But I’m still going to watch it. I’m kinda interested in what is going to end.

    • As a manga reader, I can say It Gets Better, I Swear! At least, it begins to focus on other issues besides overcoming trauma, and it handles those themes with a good deal more maturity than what we have seen in the anime so far.

      I’m watching the anime because I really enjoy the music. That’s one thing you definitely can’t get from reading the manga.

      • That’s good to hear. I also really enjoy the music and even if I can’t say I hate the visuals. Let’s see where will this anime take us.

        I just realized I made a lot of typos in my comment… sorry.

  6. I’m glad to see a post that address the problems with ‘faithful’ adaptations in regards to relativity between page and screen – tone deafness. I’ve had that issue since FMA Brotherhood, in which it seemed like minor manga side gags were blown out of proportion and cut too much into the mood a scene was creating. More recently it’s cropped up in Akatsuki no Yona: I’ve grown tired of people defending it since “it’s in the manga!”. Just doesn’t cut it.

    Manga isn’t sacrosanct, it’s up to the director to translate the mood of the source material effectively for screen, not just be ‘faithful’ by chucking everything in. In KimiUso’s case it’s complete inexperience, but I’ve seen that shit pulled elsewhere by more knowing hands.

    • Yeah, I have to say copy-and-paste adaptations really annoy me too. I think it must be really tempting for anime directors to rely on all the same shots in the manga since manga draws a lot from cinematic styles. There’s a lot of crossover between good manga shots and good anime shots, but it’s still not a 1:1 relationship. The gags are the most obvious offenders, but I also find bad anime adaptations can feel more bloated and that inconsequential shots and dialogue can drag out too long.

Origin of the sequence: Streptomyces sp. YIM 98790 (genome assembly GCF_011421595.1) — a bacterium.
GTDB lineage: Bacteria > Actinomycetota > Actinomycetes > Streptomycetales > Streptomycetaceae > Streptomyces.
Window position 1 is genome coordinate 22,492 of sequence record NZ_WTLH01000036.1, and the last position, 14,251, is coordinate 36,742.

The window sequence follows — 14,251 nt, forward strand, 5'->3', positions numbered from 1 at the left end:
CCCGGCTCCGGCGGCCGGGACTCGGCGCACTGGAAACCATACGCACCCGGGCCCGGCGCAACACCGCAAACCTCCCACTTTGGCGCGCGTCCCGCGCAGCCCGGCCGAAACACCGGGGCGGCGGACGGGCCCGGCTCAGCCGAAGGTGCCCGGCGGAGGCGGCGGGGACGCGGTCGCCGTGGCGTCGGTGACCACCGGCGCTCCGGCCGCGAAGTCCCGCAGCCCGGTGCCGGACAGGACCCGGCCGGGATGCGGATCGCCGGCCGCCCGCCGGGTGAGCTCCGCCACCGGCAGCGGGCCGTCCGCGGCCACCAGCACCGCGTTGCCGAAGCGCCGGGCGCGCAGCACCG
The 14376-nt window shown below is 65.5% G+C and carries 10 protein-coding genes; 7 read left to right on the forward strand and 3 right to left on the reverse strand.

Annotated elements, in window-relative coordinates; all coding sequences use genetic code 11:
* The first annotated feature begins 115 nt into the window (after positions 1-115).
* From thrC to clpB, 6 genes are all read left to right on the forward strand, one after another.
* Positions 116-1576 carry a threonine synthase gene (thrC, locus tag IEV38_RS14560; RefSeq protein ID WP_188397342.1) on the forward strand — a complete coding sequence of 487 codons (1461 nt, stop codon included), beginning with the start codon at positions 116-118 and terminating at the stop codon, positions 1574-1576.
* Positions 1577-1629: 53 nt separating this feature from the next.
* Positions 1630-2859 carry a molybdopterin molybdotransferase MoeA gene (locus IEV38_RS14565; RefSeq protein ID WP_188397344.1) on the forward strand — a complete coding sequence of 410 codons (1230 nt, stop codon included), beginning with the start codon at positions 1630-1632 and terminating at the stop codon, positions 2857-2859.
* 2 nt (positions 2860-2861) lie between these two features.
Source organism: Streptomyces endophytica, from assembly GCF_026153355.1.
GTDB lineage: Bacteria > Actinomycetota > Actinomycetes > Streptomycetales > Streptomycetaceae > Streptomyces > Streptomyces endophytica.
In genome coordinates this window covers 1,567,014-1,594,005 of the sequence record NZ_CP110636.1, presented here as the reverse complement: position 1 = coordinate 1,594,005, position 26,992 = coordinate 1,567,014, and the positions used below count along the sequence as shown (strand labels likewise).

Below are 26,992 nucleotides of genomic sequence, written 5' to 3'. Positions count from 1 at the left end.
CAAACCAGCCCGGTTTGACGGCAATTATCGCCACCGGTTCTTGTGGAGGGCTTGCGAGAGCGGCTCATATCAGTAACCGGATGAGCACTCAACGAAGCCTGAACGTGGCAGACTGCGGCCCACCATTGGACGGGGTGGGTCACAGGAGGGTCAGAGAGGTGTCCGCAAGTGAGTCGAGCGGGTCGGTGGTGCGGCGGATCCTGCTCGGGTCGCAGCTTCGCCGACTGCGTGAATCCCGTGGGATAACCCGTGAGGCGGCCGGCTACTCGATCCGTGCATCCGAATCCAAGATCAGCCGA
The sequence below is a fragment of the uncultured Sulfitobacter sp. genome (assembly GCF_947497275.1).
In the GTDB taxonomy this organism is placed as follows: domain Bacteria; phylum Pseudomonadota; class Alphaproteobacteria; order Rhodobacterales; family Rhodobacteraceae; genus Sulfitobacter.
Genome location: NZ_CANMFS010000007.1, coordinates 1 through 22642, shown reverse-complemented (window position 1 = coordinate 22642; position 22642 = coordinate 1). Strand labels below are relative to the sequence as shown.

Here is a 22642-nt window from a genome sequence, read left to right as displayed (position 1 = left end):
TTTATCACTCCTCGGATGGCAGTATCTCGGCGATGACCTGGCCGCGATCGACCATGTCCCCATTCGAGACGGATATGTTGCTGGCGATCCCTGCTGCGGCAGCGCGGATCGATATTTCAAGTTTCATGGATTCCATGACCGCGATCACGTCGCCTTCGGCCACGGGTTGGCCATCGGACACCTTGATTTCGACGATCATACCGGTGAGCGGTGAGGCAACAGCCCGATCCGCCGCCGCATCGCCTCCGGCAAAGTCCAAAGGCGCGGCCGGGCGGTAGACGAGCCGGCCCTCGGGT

Nice to see you bring up FMA Brotherhood. The anime did work because the source material was just that strong, but like you said, it was a tone deaf adaptation.

      • OTOH, I think Monster’s adaptation is excellent. It’s incredibly cinematic, credible and tonally consistent. I haven’t read the manga, but I’d heard criticisms leveled at the show for being a redundant adaptation.

  7. Eh I think the over flourish fits with the overblown theatrical characters dialogues/emotions. Kousei sentiments feeling ignored and engulfed by the girl at time makes sense , it’s how he really feels at that time, she makes him want to forget about his doubts, to him she is this bright and unreachable being that got it all figured out (So of course he feels like he’s failing her). To me its a great show on almost everynotes outside for the gags coming out of nowhere at times breaking the flow and being downright unfunny and having poor timing (like a worse version of FMA problem), but that’s easy to overlook for me.

    • Interesting, isn’t it? I think with a show like this one, the lack of subtlety could be interpreted as a good thing for some. You either get swept away by the emotions or you don’t. It does misinterpret cues from the manga, but hey, at least the style the anime is going for is consistent!

      • Yea I can really understand people not buying into it. Though the whole abuse thing reaction is surprising, it’s that realism complain I never really care about.

        This show, so far, has tackled many sides of the artistic pursuit in lights I personally really relate to (though I wouldn’t call myself an artist). And for me the fact that it’s presented has this crazy overly dramatic thing makes it even more fitting. Because it’s such an emotive and personal subject!